The Bristol Art Museum announces a new exhibit, "A Small Point of Land," a juried exhibit of artists living and/or working in the communities on the East Bay. The exhibit will be on display from Sat., Sept. 23 to Sat., Oct. 28. An artist's reception is scheduled for Sun., Sept. 24, from 2 to 4 p.m. Local painter, Michele Poirier Mozzone, served as the juror for this exhibit which included more than 130 submissions for consideration.
"A Small Point of Land" celebrates the cultural identity of Rhode Island, particularly the East Bay area, which is intimately connected to the surrounding waterways and the Atlantic Ocean. The exhibit's title is inspired by the word "Narragansett," meaning "a small point of land" in the indigenous language. Artists were invited to explore their relationship to place, creating artworks that delve into the complexities of forming identity, spiritual experiences, psychological connections, and the intertwining of past, present, and future.
“I am honored to have been invited by The Bristol Art Museum to act as juror for this meaningful community exhibition,” said Poirier Mozzone. “The works submitted ran the gamut from representational to abstract, painting to printmaking, sculpture to photography. The prospect of thinning out so many wonderful entries into a cohesive exhibit celebrating the East Bay area was daunting. I commend each artist who submitted work to this show and applaud the obvious love of this area that inspires them to create. I gave my full attention to each entry before making final decisions about which pieces would be selected. Accepted or not, congratulations to each artist who felt inspired, created the work, photographed it, made the entry deadline and crossed their fingers. Bravo! It was a joy to see so many original expressions, so many viewpoints, such appreciation for this very special ‘Small Point of Land.’”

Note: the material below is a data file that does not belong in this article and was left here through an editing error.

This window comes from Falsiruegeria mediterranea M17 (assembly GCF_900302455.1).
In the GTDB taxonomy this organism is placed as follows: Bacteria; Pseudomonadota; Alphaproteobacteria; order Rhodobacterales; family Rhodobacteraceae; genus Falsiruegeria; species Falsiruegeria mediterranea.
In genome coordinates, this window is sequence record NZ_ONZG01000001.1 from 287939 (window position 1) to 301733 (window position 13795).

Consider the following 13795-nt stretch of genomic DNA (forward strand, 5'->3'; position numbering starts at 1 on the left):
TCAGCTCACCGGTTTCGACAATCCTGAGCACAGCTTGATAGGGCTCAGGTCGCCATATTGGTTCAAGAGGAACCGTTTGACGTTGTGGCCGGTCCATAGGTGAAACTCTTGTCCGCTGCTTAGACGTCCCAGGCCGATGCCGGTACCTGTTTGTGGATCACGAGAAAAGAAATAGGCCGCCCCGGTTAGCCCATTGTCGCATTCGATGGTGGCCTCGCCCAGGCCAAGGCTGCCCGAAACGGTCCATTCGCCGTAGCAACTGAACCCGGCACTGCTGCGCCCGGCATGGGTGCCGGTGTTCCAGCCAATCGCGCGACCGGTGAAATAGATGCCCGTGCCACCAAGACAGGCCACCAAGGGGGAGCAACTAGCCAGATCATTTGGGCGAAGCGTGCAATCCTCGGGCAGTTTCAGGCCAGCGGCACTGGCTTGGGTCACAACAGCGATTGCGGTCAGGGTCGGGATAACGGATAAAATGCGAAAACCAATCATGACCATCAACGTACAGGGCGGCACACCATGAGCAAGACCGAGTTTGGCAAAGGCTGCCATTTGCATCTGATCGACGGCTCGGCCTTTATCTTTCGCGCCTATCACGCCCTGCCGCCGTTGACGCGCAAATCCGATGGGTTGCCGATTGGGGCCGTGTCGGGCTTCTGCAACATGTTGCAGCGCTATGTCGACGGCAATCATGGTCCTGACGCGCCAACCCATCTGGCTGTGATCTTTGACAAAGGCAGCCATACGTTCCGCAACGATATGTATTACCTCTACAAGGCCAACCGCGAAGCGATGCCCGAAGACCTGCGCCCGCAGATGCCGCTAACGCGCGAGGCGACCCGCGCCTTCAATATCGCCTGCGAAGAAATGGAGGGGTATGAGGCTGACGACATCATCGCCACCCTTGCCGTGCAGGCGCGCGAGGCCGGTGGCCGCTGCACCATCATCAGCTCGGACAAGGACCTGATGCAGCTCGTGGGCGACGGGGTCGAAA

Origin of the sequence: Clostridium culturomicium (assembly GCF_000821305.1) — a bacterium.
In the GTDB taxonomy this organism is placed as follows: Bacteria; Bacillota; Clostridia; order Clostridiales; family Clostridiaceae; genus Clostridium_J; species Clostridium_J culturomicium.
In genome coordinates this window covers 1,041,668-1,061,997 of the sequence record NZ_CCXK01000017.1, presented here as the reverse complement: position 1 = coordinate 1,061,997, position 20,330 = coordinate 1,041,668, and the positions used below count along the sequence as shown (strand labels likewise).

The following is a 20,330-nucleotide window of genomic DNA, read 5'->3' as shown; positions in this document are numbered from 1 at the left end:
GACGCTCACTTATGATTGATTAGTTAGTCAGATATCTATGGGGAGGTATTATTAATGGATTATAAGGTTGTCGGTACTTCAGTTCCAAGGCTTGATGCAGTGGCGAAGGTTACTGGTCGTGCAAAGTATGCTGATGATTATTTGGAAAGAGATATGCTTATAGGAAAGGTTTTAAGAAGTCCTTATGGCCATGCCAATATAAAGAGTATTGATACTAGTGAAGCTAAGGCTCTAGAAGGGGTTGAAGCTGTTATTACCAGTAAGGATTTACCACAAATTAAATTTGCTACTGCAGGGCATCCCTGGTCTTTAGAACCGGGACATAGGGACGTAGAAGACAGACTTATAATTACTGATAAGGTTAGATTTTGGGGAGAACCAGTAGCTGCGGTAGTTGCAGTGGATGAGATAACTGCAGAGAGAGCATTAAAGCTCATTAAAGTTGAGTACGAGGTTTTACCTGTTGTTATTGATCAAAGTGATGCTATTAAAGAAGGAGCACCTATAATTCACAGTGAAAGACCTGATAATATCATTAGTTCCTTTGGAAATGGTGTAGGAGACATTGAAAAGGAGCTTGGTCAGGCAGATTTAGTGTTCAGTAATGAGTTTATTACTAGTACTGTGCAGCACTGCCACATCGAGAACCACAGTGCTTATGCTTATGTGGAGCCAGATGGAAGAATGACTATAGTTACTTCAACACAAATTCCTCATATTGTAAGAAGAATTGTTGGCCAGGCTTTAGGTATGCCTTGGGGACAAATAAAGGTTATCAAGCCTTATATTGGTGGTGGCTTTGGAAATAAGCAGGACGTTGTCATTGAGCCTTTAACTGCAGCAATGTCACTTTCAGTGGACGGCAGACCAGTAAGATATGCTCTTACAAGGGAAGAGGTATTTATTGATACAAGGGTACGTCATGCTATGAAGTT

“This showcase of artwork is a captivating collection of images that convey a strong sense of place and emotions associated with our proximity to Narragansett Bay,” said Museum Curator Mary Dondero. “On behalf of the Museum, we express our gratitude to juror, Michele Poirier Mozzone, who meticulously evaluated all of the submissions from incredibly talented artists. Her task was certainly demanding, and she noted that the competition was fierce, with numerous remarkable artworks vying for inclusion.”
The juror, Poirier Mozzone, is renowned for her captivating figurative work. She brings a unique perspective shaped by her series of paintings entitled "Fractured Light." Her work is represented by galleries in Venice, Italy; New York City, New York; Connecticut; and Maine. A graduate of Emmanuel College in Boston, Massachusetts with a Bachelor of Fine Arts Degree, Poirier Mozzone primarily worked in watercolor and pastel for years. While she still delights in the inherent beauty of both mediums, Poirier Mozzone has expanded her style to oil paint.
The exhibit includes work from artists who live or work in Bristol; Barrington; Cambridge, Mass.; East Providence; Gales Ferry, Ct.; Jamestown; Little Compton, Middletown; Portsmouth; Riverside; Saunderstown; South Kingstown; Tiverton; Warren; and Warwick.